Organising your time and staying motivated are important in sticking to an exercise program and getting the results you want. The printable workout tracker in this post will help you to be organised with your workouts and to stay motivated by recording your progress. It will also help you with planning future workouts.
First you need a plan
What do you want to achieve from your workouts and what sort of exercise will help you achieve it? This is going to vary a lot from person to person, but here is an outline of common objectives and the type of exercise to achieve them.
Exercise can reduce the risk of a wide range of illnesses and conditions, including heart disease, stroke, osteoporosis, type 2 diabetes and some cancers. For general health, aerobic exercise is usually best. This means exercise in which you can keep going for an extended period because you are getting enough oxygen to the working muscles. Examples of aerobic exercise are walking, running, swimming, cycling, dance exercise
Energy and stamina
Again, aerobic exercise is best.
Firm, toned body
Aerobic exercise will improve your muscle tone a bit, but if you really want to firm up, then strength training is the way to go. This doesn’t necessarily mean using weights. You can do body weight exercises or use bands and tubes.
Bone density deteriorates as we get older and this is particularly a problem for women. Most exercise is good for keeping bones strong, but strength training is best.
Bad posture can be due to all sorts of causes, but usually involves muscle imbalances around the hips and shoulders. Pilates is good for posture correction because it focuses on good body alignment and correct movement patterns.
Sleep and mental health
Any exercise can help you to unwind and relax, but exercising outdoors (eg walking, running, cycling) is thought to be more beneficial to mental health and to help improve sleep patterms.
Being more active and increasing the range of movements you use will increase your flexibility to some extent. You can increase your flexibility further by stretching your muscles when they are warm.
This is probably the most common reason for starting an exercise program. For years aerobic exercise was recommended and this makes sense. The body can only burn fat as a fuel if it’s working aerobically. At high intensity, it isn’t able to turn fat into energy. Research over the last several years has suggested that, despite this, short bursts of high intensity exercise could be more effective for weight loss. Why this may be isn’t yet fully understood. It could be because it increases calories used in the hours after exercise. Or that more muscle repair – and therefore more energy – is needed post workout than with aerobic exercise. However, if a person is overweight, high intensity exercise isn’t the safest option. It should only really be done by fit, experienced exercisers.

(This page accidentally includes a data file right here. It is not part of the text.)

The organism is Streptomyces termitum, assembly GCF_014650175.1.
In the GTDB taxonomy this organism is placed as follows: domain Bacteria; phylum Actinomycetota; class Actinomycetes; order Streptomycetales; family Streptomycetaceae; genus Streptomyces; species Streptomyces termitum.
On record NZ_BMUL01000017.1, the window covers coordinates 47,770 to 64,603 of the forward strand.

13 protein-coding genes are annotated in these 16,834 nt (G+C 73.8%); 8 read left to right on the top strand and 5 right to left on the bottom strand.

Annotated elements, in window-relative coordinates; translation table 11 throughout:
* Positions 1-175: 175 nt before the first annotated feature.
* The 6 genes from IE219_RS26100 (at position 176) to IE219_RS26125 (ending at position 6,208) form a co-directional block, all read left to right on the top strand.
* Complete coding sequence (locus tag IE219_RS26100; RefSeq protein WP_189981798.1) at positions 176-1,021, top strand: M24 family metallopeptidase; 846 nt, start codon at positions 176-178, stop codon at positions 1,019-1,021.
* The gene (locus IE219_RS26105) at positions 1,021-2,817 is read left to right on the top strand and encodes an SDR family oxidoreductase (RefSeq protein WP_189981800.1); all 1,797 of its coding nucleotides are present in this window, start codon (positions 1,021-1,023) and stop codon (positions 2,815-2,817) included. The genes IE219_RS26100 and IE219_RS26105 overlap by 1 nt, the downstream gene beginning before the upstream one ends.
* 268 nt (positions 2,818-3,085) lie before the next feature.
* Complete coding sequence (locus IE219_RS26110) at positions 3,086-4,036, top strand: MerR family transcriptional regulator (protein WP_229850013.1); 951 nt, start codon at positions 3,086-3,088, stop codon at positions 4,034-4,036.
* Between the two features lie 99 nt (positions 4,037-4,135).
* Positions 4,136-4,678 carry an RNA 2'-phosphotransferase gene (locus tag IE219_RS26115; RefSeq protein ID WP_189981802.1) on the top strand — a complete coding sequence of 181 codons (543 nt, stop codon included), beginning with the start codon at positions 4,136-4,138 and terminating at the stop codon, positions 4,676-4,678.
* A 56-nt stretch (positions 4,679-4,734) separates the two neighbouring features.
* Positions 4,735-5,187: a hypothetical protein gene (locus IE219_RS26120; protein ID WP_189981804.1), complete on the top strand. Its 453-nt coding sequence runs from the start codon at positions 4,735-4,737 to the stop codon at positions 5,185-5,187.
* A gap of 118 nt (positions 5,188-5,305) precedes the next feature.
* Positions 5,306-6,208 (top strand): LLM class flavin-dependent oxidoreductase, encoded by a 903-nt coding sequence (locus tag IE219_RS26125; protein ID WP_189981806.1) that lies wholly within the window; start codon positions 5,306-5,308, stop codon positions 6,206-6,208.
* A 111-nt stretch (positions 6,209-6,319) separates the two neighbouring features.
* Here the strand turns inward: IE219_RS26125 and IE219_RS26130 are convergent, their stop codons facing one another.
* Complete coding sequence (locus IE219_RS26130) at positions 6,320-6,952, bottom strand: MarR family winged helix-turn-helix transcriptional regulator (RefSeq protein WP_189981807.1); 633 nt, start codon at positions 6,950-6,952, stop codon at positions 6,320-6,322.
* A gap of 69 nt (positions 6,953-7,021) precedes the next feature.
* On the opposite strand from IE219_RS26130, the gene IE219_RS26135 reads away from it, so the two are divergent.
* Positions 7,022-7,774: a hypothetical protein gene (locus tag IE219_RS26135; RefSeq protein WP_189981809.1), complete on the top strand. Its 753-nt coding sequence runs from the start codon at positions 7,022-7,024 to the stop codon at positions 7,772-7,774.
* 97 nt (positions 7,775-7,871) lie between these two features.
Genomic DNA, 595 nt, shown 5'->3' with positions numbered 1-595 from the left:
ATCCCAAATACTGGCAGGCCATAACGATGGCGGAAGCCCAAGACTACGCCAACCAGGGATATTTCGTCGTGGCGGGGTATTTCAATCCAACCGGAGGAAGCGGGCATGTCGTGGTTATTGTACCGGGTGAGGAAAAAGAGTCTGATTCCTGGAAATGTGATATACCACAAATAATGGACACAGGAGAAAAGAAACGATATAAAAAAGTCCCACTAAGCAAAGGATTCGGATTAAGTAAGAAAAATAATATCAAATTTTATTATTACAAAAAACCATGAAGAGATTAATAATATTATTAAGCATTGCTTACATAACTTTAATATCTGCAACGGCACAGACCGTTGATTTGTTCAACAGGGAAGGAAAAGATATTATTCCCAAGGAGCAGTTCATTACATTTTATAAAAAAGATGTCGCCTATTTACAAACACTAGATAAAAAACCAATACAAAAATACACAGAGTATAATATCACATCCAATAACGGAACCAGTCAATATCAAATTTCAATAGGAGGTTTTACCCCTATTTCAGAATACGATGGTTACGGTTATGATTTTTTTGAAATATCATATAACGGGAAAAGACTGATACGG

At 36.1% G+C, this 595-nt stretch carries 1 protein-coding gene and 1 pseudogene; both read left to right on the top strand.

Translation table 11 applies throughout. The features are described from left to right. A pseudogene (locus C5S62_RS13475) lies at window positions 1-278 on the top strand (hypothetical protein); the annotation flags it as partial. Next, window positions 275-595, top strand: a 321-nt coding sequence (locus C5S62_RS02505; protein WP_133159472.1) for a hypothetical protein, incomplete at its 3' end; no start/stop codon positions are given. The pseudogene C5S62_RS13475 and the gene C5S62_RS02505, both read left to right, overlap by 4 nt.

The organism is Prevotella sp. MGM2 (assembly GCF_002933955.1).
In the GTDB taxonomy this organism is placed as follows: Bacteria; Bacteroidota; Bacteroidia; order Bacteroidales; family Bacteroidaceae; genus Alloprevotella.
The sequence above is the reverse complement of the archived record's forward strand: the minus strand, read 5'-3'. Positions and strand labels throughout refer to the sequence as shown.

Download and fill in the printable workout tracker
Planned workout time
Once you know what exercise you want to do, you need to schedule it into your week. Planning out definite time slots is much better than thinking to yourself that you’ll have a workout when you have some spare time, or when you feel like it.
Then record whether or not you did the planned workout. If you didn’t, make a note of why not. At the end of each week, look over your workout tracker and look for patterns of what times and days you’re more likely to stick to your scheduled workout. Also look for if there are any frequent reasons for missing your workouts and whether there is anything you can do about this.
Workout details and progression
This will help you stick to a set workout plan and to progress your workouts. If you want to increase your fitness level, rather than just getting active, you need to challenge yourself a bit more each week. So make a note on the tracker of what you plan to do in your workout – number of reps and sets or walk distance for example. Then you can increase this a little each week. Examples of progression are:
- For any type of exercise, working out for longer or more frequently
- Increasing reps, sets or resistance for strength training
- For running, walking, cycling or swimming increasing your distance or your speed
Get a copy of the tracker e-mailed to you
Enter your e-mail address below to get a link to the tracker download:
After you sign up, you’ll get 2 e-mails:
The first will ask you for a one-click confirmation of your subscription
Once you’ve confirmed, you’ll get a second e-mail with a link to your download